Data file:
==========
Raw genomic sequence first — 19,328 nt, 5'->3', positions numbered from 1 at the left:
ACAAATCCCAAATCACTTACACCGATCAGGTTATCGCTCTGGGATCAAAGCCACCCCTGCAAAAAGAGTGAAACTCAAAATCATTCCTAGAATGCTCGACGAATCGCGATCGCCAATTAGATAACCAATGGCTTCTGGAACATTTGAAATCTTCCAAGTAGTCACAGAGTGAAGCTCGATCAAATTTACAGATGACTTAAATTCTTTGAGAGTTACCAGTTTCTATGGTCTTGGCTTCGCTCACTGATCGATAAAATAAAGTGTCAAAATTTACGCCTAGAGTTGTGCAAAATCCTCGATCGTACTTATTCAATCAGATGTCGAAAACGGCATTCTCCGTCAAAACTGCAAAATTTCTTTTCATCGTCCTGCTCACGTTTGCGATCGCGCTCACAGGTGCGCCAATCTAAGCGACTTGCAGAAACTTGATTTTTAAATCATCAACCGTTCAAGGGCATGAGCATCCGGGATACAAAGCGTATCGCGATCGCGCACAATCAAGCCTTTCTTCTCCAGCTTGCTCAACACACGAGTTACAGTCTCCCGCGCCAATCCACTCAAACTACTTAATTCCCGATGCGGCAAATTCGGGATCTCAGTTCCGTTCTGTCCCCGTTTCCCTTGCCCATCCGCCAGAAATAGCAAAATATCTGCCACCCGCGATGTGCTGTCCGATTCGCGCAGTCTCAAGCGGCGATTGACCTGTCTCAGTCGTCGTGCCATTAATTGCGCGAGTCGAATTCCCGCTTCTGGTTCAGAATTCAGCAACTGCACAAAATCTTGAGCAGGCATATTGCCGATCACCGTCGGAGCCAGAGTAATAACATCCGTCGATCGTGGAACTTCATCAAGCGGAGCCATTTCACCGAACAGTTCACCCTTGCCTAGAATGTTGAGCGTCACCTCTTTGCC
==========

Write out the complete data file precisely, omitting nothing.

Raw genomic sequence first — 19,328 nt, 5'->3', positions numbered from 1 at the left:
ACAAATCCCAAATCACTTACACCGATCAGGTTATCGCTCTGGGATCAAAGCCACCCCTGCAAAAAGAGTGAAACTCAAAATCATTCCTAGAATGCTCGACGAATCGCGATCGCCAATTAGATAACCAATGGCTTCTGGAACATTTGAAATCTTCCAAGTAGTCACAGAGTGAAGCTCGATCAAATTTACAGATGACTTAAATTCTTTGAGAGTTACCAGTTTCTATGGTCTTGGCTTCGCTCACTGATCGATAAAATAAAGTGTCAAAATTTACGCCTAGAGTTGTGCAAAATCCTCGATCGTACTTATTCAATCAGATGTCGAAAACGGCATTCTCCGTCAAAACTGCAAAATTTCTTTTCATCGTCCTGCTCACGTTTGCGATCGCGCTCACAGGTGCGCCAATCTAAGCGACTTGCAGAAACTTGATTTTTAAATCATCAACCGTTCAAGGGCATGAGCATCCGGGATACAAAGCGTATCGCGATCGCGCACAATCAAGCCTTTCTTCTCCAGCTTGCTCAACACACGAGTTACAGTCTCCCGCGCCAATCCACTCAAACTACTTAATTCCCGATGCGGCAAATTCGGGATCTCAGTTCCGTTCTGTCCCCGTTTCCCTTGCCCATCCGCCAGAAATAGCAAAATATCTGCCACCCGCGATGTGCTGTCCGATTCGCGCAGTCTCAAGCGGCGATTGACCTGTCTCAGTCGTCGTGCCATTAATTGCGCGAGTCGAATTCCCGCTTCTGGTTCAGAATTCAGCAACTGCACAAAATCTTGAGCAGGCATATTGCCGATCACCGTCGGAGCCAGAGTAATAACATCCGTCGATCGTGGAACTTCATCAAGCGGAGCCATTTCACCGAACAGTTCACCCTTGCCTAGAATGTTGAGCGTCACCTCTTTGCC